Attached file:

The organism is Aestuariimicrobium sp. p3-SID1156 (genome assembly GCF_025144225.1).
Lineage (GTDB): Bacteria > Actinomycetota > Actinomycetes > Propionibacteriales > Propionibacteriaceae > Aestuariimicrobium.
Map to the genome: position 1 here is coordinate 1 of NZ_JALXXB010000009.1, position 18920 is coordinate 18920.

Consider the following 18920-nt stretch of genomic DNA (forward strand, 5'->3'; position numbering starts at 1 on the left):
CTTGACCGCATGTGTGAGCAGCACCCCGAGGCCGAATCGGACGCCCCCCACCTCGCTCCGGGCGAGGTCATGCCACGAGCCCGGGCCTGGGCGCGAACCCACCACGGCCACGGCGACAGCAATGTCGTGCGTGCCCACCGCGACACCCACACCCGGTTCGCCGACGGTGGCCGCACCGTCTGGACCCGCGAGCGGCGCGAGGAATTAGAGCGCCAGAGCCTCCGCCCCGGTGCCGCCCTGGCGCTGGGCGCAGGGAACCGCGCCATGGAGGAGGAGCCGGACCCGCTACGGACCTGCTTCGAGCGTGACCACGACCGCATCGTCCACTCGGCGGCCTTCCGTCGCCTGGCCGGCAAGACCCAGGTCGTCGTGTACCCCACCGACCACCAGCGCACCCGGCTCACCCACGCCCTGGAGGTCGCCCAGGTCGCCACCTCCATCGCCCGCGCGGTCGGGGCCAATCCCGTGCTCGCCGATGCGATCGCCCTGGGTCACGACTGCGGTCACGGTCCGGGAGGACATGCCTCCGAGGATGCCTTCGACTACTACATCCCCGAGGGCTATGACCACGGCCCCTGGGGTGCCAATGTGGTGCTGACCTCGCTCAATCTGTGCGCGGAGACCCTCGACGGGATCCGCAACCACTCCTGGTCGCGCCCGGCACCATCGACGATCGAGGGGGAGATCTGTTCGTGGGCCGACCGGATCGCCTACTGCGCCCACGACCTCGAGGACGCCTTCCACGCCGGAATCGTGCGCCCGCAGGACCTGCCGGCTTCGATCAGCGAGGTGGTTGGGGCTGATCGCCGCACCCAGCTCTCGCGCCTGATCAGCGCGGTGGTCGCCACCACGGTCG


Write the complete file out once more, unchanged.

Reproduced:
The organism is Aestuariimicrobium sp. p3-SID1156 (genome assembly GCF_025144225.1).
Lineage (GTDB): Bacteria > Actinomycetota > Actinomycetes > Propionibacteriales > Propionibacteriaceae > Aestuariimicrobium.
Map to the genome: position 1 here is coordinate 1 of NZ_JALXXB010000009.1, position 18920 is coordinate 18920.

Consider the following 18920-nt stretch of genomic DNA (forward strand, 5'->3'; position numbering starts at 1 on the left):
CTTGACCGCATGTGTGAGCAGCACCCCGAGGCCGAATCGGACGCCCCCCACCTCGCTCCGGGCGAGGTCATGCCACGAGCCCGGGCCTGGGCGCGAACCCACCACGGCCACGGCGACAGCAATGTCGTGCGTGCCCACCGCGACACCCACACCCGGTTCGCCGACGGTGGCCGCACCGTCTGGACCCGCGAGCGGCGCGAGGAATTAGAGCGCCAGAGCCTCCGCCCCGGTGCCGCCCTGGCGCTGGGCGCAGGGAACCGCGCCATGGAGGAGGAGCCGGACCCGCTACGGACCTGCTTCGAGCGTGACCACGACCGCATCGTCCACTCGGCGGCCTTCCGTCGCCTGGCCGGCAAGACCCAGGTCGTCGTGTACCCCACCGACCACCAGCGCACCCGGCTCACCCACGCCCTGGAGGTCGCCCAGGTCGCCACCTCCATCGCCCGCGCGGTCGGGGCCAATCCCGTGCTCGCCGATGCGATCGCCCTGGGTCACGACTGCGGTCACGGTCCGGGAGGACATGCCTCCGAGGATGCCTTCGACTACTACATCCCCGAGGGCTATGACCACGGCCCCTGGGGTGCCAATGTGGTGCTGACCTCGCTCAATCTGTGCGCGGAGACCCTCGACGGGATCCGCAACCACTCCTGGTCGCGCCCGGCACCATCGACGATCGAGGGGGAGATCTGTTCGTGGGCCGACCGGATCGCCTACTGCGCCCACGACCTCGAGGACGCCTTCCACGCCGGAATCGTGCGCCCGCAGGACCTGCCGGCTTCGATCAGCGAGGTGGTTGGGGCTGATCGCCGCACCCAGCTCTCGCGCCTGATCAGCGCGGTGGTCGCCACCACGGTCG